Would I trust me?

Trust is something I keep coming back to.  Perhaps I bang on about it a bit too much yet, for me, it goes to the very core of what we are trying to achieve as an organisation.  It is our last taboo.  It is the very large elephant in the room and needs to be addressed.

Now when I talk of trust I don’t mean it in the sense of would someone take a hit for me but rather can I rely on them to be out there doing what needs to be done.  In an environment where people are given the freedom to work in the way that they feel is best then we all need to be confident that the work is being done.  We need to know that our colleagues will not let us down, at least on purpose.  We need to be able to trust them

So trust needs to be engendered yet I have come to the conclusion that it is not something that can be simply trained.  You cannot attend a course on trusting and walk out with the simple formula.  Trust is hard earned and easily lost.

It is a feeling of reliability, confidence and integrity between people and so the best way to grow trust is to cause people to build relationships.  Only through a greater understanding of each other’s positions can we hope to have any foundation on which to build mutual trust.  So that is where my effort is best placed, in bringing people together in situations that lead to greater involvement and collaboration.  Trust is a contact sport.

Yet it takes two sides.  To be trusted you need to be trustworthy.  We need to look deep inside ourselves and ask is what we are doing creating the right environment for trust to nurture?  Do I do a good job?  Am I responsible and accountable?  Can I be relied upon to be out there doing what is needed to the best of my ability?  Am I constantly looking for ways to improve my understanding and skills?  Do I focus on issues and solutions rather than personalities?  Do I take a genuine interest in others and say good things about them?  Do I share information honestly and widely?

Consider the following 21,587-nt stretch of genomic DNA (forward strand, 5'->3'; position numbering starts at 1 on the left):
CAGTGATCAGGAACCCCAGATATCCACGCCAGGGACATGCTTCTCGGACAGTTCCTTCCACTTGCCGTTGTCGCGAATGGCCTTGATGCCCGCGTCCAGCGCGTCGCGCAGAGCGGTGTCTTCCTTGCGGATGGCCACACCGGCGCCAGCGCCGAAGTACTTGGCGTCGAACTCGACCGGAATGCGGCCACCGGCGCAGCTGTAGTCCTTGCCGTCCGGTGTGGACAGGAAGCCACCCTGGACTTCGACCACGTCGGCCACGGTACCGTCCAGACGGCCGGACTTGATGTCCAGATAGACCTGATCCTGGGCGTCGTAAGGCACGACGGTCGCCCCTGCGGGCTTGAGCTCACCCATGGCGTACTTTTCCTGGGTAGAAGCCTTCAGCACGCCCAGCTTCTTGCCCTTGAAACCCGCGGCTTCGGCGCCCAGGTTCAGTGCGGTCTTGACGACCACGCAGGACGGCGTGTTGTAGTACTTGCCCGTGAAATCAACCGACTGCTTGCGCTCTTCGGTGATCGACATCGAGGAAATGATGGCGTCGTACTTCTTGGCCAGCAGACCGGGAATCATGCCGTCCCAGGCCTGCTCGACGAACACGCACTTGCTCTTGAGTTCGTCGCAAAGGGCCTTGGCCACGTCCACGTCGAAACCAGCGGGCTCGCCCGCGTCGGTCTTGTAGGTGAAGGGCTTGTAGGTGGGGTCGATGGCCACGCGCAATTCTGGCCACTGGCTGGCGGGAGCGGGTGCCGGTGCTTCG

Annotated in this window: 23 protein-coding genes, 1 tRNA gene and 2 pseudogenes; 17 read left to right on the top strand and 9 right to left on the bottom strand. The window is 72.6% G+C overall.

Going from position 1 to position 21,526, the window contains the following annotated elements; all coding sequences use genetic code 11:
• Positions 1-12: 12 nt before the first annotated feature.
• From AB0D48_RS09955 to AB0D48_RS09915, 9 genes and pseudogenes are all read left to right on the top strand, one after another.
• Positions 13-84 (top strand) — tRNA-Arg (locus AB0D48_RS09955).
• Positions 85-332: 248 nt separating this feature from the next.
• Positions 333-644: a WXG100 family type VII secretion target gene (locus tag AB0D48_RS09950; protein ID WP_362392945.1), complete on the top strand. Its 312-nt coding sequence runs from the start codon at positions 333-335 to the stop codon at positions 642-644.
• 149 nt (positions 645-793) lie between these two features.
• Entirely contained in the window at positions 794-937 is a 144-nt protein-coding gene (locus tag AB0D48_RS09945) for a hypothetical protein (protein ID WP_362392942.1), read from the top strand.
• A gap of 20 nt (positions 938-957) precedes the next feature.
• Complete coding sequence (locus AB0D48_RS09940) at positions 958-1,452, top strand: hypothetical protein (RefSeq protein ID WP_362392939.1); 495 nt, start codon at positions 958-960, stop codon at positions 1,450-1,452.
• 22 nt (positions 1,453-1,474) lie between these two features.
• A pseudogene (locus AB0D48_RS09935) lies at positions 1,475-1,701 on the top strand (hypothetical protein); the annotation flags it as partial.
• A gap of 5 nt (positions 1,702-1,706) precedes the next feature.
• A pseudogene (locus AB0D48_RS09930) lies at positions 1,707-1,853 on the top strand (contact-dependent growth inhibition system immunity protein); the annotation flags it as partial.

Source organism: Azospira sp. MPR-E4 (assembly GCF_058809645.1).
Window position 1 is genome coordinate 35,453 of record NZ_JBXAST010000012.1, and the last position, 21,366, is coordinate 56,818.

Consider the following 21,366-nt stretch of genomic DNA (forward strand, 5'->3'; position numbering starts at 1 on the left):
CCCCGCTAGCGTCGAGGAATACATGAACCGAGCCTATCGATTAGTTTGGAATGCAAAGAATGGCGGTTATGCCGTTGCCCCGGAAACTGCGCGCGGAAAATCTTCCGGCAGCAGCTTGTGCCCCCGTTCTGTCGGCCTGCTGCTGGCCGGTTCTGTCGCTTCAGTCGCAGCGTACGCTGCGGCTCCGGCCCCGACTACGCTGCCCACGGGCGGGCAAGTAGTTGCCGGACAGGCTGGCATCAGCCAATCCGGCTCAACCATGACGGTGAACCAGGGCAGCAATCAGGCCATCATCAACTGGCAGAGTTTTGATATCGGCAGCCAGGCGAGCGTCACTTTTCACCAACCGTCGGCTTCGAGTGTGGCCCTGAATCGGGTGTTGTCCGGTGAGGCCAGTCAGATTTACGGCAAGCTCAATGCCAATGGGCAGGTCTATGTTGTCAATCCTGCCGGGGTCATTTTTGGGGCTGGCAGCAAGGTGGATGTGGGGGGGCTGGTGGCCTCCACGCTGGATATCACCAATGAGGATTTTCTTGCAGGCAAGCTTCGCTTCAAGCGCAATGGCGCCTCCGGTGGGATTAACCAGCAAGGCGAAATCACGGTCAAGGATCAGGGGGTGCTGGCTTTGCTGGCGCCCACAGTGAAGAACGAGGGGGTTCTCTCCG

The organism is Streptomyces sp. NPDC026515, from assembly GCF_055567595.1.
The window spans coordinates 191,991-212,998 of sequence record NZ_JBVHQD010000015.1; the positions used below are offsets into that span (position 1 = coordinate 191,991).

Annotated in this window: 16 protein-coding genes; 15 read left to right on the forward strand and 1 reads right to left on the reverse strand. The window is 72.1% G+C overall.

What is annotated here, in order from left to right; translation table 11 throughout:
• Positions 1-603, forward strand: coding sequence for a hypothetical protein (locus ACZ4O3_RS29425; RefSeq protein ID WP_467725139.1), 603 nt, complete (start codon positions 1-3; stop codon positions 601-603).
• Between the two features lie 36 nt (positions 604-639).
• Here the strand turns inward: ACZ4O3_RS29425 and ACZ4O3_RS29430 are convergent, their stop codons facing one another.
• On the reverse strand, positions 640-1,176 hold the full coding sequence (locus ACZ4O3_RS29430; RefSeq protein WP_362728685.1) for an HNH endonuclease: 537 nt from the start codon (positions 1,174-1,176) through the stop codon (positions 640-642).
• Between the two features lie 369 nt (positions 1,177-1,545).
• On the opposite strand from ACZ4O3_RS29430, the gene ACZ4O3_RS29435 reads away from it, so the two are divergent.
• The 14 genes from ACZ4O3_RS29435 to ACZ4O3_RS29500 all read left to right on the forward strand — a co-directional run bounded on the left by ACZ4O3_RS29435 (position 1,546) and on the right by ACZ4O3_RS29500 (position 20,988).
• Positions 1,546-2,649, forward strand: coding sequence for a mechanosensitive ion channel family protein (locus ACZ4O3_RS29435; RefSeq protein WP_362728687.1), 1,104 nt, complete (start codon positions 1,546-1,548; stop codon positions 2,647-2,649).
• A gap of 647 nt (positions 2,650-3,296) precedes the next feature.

In short, am I a person that I would trust?

2 thoughts on “Would I trust me?

  1. Trust and integrity go together. I think you are a person of integrity and I trust you. However, that is a great question to ask. Many people lie to themselves or have a gap between who they are in public and who they are privately. It is not so much that they are two faced, it is that they do not know who they are or need to be so they pretend to further their own ends.
    Trust is an exchange. As such, it is based on reciprocity. If the other person is not trustworthy then the exchange will not be based on reciprocity. One caveat is that we can never know ourselves truly. To attempt that is to seek to be deluded or descend into madness. Instead we have to accept that the context of a normal situation is where we understand trust. Obviously, a gun to our heads is a different situation where trust may not be easy to reciprocate like in the film In the Line of Fire.

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